SIHMA | Scalabrini Institute For Human Mobility In Africa

Migration as an economic avenue for women

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As we conclude women’s month in South Africa we give special attention to women migrant workers, have migrated to seek economic opportunities to ensure sustainable livelihoods for themselves and their families. According to ILO (2023), feminisation of labour migration is increasing with women accounting for slightly half of all the international migrants globally. In South Africa, large numbers of migrant women live in the country, in 2019, the number of female migrants in South Africa was estimated to be 44.4% (1,875,588)  (UN DESA, 2019). The steady increase of female migrants into South Africa – especially from other parts of Africa is informed by the need for better economic and political conditions (Chinyakata et al., 2019).  

According to the Institute for Security Studies (2019), because of their vulnerabilities, women migrants are at heightened risk of sexual violence, exploitation, forced labour, abuse, and health vulnerabilities. The Institute further states that migrant women in South Africa face triple discrimination with xenophobia, racism, and misogyny. This notion is further by supported by research by Chinyakata et al. (2019), which revealed that women are driven into the country mainly because the economic opportunities, but they face intersectional barriers that contribute to their vulnerability. These include nationality, gender, legality, language barriers, type of work, poverty (and the desperation it generates), and competition over job opportunities. Furthermore, according to ILO (2023), women face gender-based violence and discrimination and they find themselves in vulnerable working conditions and are at the risk of being abused, exploited or trafficked. They are more likely to face challenges accessing social protection and adequate healthcare and tend to earn less than men migrant workers (ibid).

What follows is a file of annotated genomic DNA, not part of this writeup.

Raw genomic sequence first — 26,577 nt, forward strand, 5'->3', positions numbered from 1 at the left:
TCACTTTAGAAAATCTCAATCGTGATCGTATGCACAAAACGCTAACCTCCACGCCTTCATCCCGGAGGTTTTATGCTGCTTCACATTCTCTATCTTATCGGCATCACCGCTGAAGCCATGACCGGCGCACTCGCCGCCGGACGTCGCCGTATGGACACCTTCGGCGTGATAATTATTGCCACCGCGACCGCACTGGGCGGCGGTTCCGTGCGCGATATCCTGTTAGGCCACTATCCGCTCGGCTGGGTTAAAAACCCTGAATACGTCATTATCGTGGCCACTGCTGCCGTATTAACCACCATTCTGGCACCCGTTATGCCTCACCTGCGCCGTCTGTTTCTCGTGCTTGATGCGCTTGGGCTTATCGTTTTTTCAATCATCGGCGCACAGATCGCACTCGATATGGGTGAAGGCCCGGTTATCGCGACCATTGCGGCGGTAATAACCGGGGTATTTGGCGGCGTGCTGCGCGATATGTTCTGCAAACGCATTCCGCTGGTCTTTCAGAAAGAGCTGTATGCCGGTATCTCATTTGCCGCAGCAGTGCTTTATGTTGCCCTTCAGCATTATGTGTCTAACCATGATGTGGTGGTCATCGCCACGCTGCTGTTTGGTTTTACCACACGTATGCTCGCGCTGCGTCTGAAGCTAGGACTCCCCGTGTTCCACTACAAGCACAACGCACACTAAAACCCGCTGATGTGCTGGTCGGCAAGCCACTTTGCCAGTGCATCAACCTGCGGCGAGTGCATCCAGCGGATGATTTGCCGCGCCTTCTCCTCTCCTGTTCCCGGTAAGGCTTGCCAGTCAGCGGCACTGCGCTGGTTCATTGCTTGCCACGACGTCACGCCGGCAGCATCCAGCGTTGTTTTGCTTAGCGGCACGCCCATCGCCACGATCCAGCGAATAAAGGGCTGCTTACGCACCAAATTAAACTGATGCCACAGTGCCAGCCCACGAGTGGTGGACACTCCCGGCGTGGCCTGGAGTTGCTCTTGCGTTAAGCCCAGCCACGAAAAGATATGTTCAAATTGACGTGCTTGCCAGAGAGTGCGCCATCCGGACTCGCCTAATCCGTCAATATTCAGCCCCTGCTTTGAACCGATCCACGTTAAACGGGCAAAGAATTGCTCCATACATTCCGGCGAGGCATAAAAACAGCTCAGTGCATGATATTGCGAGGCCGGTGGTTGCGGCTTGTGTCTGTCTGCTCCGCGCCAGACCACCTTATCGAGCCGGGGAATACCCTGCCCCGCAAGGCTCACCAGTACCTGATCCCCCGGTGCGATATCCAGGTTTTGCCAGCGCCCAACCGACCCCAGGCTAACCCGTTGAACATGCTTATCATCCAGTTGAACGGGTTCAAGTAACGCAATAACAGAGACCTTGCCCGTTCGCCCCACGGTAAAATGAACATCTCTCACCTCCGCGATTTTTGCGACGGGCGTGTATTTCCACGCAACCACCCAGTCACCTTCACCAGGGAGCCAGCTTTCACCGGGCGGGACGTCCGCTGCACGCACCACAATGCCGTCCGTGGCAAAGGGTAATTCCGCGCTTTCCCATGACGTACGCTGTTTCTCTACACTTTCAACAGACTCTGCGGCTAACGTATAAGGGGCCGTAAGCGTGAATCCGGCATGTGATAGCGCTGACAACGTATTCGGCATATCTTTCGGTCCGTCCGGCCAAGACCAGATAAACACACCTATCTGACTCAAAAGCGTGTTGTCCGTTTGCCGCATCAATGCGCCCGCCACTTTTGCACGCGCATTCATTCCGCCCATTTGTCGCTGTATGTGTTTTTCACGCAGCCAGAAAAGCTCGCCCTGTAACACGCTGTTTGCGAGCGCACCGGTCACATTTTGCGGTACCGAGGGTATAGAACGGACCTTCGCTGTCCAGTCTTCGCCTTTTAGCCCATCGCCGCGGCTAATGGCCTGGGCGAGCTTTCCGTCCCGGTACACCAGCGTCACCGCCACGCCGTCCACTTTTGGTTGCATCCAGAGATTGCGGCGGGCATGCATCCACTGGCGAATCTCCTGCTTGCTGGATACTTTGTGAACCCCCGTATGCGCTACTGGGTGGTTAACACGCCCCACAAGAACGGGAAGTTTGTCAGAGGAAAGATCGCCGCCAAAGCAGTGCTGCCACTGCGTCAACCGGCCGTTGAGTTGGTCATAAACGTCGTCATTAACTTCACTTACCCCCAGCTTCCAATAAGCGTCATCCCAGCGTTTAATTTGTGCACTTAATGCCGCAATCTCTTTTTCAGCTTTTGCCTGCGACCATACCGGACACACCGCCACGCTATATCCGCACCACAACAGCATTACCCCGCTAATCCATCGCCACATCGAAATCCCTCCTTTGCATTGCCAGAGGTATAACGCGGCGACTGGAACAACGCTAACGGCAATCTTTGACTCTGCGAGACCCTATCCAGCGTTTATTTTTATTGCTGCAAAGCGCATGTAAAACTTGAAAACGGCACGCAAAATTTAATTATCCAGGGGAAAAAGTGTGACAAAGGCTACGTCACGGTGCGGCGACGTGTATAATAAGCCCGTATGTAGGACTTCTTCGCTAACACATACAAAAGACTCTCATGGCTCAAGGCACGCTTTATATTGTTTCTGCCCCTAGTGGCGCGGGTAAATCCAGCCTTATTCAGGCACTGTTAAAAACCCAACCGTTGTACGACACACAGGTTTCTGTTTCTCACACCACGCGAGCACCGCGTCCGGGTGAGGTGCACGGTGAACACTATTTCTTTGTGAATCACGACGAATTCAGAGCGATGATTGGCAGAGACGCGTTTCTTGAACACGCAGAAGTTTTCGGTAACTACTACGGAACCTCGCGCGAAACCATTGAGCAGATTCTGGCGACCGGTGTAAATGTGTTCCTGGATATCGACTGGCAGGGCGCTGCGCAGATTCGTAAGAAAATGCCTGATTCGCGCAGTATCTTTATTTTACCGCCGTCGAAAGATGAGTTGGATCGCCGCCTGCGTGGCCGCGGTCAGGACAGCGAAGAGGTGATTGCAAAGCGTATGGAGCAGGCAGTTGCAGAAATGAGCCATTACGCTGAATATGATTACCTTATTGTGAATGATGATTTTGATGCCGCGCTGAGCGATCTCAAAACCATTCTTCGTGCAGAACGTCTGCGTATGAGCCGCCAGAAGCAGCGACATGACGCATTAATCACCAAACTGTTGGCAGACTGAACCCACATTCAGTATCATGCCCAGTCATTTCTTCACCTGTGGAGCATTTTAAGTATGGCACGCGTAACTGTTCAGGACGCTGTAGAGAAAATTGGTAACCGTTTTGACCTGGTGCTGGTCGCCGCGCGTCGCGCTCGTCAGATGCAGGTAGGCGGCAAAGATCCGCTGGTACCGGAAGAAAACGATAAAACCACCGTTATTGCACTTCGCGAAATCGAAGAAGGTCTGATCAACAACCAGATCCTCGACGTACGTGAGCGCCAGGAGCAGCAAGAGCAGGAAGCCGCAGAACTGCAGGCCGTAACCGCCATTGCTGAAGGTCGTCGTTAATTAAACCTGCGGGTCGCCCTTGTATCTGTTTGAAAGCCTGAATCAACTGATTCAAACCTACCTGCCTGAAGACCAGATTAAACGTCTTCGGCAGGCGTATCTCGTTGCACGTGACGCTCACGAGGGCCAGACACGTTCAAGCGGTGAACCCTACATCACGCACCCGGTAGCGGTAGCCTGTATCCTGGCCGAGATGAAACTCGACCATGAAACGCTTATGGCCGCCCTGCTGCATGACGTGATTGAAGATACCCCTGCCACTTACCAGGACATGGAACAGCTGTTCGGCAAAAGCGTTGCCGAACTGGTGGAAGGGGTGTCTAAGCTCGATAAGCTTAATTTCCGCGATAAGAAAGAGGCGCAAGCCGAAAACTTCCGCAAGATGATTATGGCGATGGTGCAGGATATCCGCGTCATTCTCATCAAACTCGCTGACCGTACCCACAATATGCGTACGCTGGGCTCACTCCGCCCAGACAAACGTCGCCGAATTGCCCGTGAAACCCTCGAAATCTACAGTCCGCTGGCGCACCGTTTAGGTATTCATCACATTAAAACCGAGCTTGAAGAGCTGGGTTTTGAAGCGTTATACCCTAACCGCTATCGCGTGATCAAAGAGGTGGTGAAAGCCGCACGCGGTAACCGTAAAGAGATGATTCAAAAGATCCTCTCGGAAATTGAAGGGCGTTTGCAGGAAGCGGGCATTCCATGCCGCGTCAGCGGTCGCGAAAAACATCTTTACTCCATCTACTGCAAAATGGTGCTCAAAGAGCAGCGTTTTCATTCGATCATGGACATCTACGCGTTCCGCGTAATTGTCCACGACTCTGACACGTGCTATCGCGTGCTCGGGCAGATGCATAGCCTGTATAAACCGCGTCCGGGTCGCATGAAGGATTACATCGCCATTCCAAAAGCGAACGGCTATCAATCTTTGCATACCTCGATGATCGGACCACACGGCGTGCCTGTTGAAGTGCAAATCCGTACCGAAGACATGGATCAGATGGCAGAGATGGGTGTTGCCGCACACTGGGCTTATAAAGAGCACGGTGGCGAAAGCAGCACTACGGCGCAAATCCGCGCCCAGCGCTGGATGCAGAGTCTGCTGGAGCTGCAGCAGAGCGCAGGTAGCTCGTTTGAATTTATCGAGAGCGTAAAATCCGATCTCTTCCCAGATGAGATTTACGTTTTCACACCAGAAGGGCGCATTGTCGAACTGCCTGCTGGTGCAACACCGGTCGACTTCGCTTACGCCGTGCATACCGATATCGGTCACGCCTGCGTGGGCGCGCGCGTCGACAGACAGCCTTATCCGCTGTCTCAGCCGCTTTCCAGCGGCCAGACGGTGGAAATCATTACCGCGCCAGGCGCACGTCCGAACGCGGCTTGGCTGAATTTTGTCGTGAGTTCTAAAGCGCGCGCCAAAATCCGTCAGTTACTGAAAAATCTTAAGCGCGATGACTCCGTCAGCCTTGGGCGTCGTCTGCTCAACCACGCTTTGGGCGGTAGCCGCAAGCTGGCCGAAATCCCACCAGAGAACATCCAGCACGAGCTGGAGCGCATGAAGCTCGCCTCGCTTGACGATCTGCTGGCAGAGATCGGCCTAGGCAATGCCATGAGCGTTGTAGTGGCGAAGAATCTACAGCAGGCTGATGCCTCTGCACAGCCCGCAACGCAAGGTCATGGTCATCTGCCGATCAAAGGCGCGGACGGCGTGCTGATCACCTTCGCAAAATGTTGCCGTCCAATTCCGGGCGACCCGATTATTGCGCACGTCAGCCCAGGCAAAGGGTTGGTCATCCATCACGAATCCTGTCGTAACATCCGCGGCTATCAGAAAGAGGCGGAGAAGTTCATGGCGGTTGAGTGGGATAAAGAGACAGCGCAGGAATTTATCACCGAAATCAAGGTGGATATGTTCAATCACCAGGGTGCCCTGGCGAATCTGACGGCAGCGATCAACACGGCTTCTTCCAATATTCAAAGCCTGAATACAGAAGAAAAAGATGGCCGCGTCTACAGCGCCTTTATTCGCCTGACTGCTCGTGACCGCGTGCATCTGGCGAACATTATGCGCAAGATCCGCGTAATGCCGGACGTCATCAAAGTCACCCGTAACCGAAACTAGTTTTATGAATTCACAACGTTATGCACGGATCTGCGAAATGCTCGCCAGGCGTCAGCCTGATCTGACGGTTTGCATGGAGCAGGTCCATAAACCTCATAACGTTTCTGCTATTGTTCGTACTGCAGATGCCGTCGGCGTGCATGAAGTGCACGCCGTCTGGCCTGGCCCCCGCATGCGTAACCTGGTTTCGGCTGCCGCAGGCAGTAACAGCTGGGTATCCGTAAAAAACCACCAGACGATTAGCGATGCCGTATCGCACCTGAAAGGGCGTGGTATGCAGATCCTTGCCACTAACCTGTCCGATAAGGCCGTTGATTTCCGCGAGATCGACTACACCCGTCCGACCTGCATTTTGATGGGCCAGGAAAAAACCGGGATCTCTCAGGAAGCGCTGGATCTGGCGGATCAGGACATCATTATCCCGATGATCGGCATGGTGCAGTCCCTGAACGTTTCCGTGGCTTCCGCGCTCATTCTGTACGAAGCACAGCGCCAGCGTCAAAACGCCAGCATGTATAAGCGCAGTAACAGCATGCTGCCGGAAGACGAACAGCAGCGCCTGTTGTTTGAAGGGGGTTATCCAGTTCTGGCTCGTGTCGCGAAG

To maximise the benefits of feminisation of labour migration, there is a need to continuously prioritise the rights of migrant women on the development and policy agenda including strong monitoring and enforcement of mechanisms. It is also essential to address gender-based occupational segmentation, gender pay gaps, access to health care, sexual and reproductive health, maternity leave, and ensure protection against violence and harassment, including sexual harassment (ILO, 2023) to ensure that the migrant women fully function.



Chinyakata, R., Raselekoane, N. R., Mudau, T. J., & Mapaya, M. G. (2019). Intersectional factors contributing to the vulnerability of young Zimbabwean female immigrants in Johannesburg. African Renaissance, 16(2), 143-163.

Freedman, J. (2015). Gendering the international asylum and refugee debate. Springer.

ILO. (2023) International Women’s Day 2023: Migration as an opportunity for women. Available:

Institute for Security Studies (ISS). 2019. Women migrants: forgotten victims of South Africa’s xenophobia. Retrieved from:,regulated%20and%20less%20visible%20sectors.&text=South%20Africa%20has%20particularly%20high,gender%2Dbased%20violence%20and%20femicide.  

UN DESA. 2019. International migration stock 2019: South Africa. Retrieved from:





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